The Coronavirus Pandemic and the Racial Wealth Gap
The Coronavirus Pandemic and the Racial Wealth Gap
The unjust racial wealth gap leaves Black and Latinx communities especially vulnerable to the COVID-19 virus.
This is a joint publication between the Center for American Progress and the Kirwan Institute for the Study of Race and Ethnicity at The Ohio State University. The column was co-authored with Darrick Hamilton of the Kirwan Institute.
Authors’ note: CAP uses “Black” and “African American” interchangeably throughout many of our products. We chose to capitalize “Black” in order to reflect that we are discussing a group of people and to be consistent with the capitalization of “African American.”
The new coronavirus, which causes the disease COVID-19, continues to spread quickly, threatening the health and economy of the United States. Since January, more than 8,300 Americans in 50 states; Washington, D.C.; and three territories have tested positive for the COVID-19 virus. And many more cases have undoubtedly not been discovered due to a lack of testing. The outbreak of this deadly respiratory illness is especially worrisome for Black, Latinx, and other vulnerable communities.
These communities are disproportionately uninsured or underinsured and have fewer financial resources and employment benefits with which to weather this major public health emergency. Nothing demonstrates this vulnerability more vividly than the dramatic and persistent intergenerational racial wealth gap. The COVID-19 pandemic is another stark reminder that the next administration must address wealth inequality and make asset security a top priority.
How wealth affects people’s ability to respond to a pandemic
When unexpected emergencies occur, an individual’s or a family’s wealth can provide them with protection. Wealth, especially liquid wealth—resources that can be readily converted into cash—allows individuals and families to respond to life events and unexpected expenses, such as loss of income and virtually any expenses that may result from a pandemic. Unfortunately, and unjustly, wealth has been unequally distributed in America. The typical white family has 10 times the wealth of the typical Black family and seven times the wealth of the typical Latinx family. This stark and persistent racial wealth gap leaves Black, Latinx, and low-asset people vulnerable; they are less likely to afford several days—let alone weeks—without income. And Black and Latinx households have fewer resources in case of an emergency, such as COVID-19 or future pandemics. It’s important to note that these communities lack wealth not because of individual choices but instead due to 400 years of collective harms by federal, state, and local governments compounding over time.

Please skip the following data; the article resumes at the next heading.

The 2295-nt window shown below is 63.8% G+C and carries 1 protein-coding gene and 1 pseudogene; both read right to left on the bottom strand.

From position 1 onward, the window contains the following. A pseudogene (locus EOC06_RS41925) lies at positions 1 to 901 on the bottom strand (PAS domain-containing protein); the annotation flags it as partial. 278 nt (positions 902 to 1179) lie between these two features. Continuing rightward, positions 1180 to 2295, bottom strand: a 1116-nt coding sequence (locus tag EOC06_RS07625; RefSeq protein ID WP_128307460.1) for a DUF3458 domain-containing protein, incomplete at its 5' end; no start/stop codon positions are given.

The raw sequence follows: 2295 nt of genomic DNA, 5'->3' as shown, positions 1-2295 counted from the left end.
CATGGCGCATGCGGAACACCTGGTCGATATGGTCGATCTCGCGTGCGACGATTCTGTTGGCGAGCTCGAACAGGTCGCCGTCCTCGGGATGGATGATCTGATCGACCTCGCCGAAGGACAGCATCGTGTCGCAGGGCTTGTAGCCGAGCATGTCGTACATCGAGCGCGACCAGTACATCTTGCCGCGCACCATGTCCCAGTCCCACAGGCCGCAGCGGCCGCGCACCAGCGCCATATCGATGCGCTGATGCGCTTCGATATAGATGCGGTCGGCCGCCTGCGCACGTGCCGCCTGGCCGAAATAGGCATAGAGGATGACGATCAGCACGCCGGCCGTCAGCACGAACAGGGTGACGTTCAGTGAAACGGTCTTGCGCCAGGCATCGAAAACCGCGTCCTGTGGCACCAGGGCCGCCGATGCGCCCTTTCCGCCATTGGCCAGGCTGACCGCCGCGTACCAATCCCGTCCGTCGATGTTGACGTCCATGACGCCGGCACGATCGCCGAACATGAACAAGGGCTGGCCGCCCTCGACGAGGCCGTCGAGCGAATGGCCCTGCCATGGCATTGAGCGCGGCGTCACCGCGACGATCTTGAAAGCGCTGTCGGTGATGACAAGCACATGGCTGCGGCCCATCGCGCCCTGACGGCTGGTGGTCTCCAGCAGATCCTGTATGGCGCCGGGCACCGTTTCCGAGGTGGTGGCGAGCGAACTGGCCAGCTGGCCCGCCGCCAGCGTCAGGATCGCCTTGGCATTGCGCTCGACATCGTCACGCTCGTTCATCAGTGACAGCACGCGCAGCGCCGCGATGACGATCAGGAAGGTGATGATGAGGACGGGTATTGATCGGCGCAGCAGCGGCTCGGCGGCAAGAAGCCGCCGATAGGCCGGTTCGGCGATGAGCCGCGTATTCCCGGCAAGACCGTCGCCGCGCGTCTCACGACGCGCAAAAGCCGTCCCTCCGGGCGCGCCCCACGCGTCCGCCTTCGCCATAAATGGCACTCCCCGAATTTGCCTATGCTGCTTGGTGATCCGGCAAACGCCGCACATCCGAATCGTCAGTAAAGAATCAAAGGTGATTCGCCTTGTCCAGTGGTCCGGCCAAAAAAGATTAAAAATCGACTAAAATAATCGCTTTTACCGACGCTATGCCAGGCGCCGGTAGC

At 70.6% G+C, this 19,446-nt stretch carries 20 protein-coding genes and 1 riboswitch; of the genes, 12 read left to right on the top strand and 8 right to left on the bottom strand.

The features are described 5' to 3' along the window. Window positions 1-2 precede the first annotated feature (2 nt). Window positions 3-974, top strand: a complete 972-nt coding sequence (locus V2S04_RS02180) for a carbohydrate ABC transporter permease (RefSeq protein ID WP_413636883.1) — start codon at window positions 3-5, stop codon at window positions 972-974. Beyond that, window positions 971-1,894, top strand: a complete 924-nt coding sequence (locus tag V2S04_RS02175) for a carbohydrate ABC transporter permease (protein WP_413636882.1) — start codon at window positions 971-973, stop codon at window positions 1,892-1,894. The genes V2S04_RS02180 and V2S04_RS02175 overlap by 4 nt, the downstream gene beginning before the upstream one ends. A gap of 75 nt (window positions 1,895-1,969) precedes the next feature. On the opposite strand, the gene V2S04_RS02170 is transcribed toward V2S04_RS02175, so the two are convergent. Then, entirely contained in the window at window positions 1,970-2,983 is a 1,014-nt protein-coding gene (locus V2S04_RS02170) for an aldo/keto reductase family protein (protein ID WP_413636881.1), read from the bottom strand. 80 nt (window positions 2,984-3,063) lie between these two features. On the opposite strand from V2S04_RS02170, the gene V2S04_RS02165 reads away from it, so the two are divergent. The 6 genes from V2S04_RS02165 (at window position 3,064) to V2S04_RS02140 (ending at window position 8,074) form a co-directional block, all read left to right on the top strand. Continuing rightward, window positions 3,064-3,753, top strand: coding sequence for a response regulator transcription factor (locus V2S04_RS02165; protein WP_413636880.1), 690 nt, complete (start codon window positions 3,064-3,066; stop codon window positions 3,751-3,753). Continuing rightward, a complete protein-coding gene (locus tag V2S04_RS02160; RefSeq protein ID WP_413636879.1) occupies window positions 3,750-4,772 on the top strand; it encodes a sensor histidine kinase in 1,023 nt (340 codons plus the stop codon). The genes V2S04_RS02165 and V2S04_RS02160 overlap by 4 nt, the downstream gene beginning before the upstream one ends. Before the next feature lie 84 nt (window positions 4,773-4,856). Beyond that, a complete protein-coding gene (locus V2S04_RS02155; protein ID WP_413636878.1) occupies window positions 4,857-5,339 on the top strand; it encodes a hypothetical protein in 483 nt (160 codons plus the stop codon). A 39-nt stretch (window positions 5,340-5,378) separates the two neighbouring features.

The centerpiece of the public health response to COVID-19 is social distancing. The goal of social distancing is to prevent contagious people from coming into close contact with healthy people in order to slow down the spread of contagious diseases, which in turn helps prevent a spike in cases that overwhelms the health care system. To lessen the chances of catching the COVID-19 virus, experts recommend that people stay at least six feet away from each other. Examples of social distancing include telework and school closures.
While a smart public health policy, the ripple effect of social distancing will be particularly detrimental for Black and Latinx communities, especially if governments don’t take actions to minimize direct impacts on Americans’ pocketbooks. This is where the economic security that wealth provides comes in. Wealth is one’s assets minus their debts. Black and Latinx communities are less likely to own assets. For example, almost 30 percent of Black college-educated households, and 20 percent of Latinx college-educated households, would not be able to afford to pay all their bills after a $400 emergency expense. These figures increase to nearly 60 percent and 50 percent, respectively, for non-college-educated Black and Latinx households. With little to no liquid wealth and vulnerable job prospects, Black and Latinx families are more likely to face greater housing insecurity, including exposure to eviction and foreclosure, which in turn will exacerbate the racial homeownership gap.
America is on the brink of entering a recession that will have particularly negative effects for Black and Latinx communities, who are typically the first to feel the effects of economic downturns. They are also last to recover from economic swings. For example, when reviewing the median wealth of Black and white families following the Great Recession, Black families’ wealth in 2016 was about half of the median Black wealth recorded right before the Great Recession. In comparison, the median white wealth in 2016 had grown by almost 15 percent since the Great Recession. This highlights the larger impact that a recession can have on the racial wealth gap. In short, a recession only exacerbates the already existing vicious cycles of low wealth for Black and Latinx families.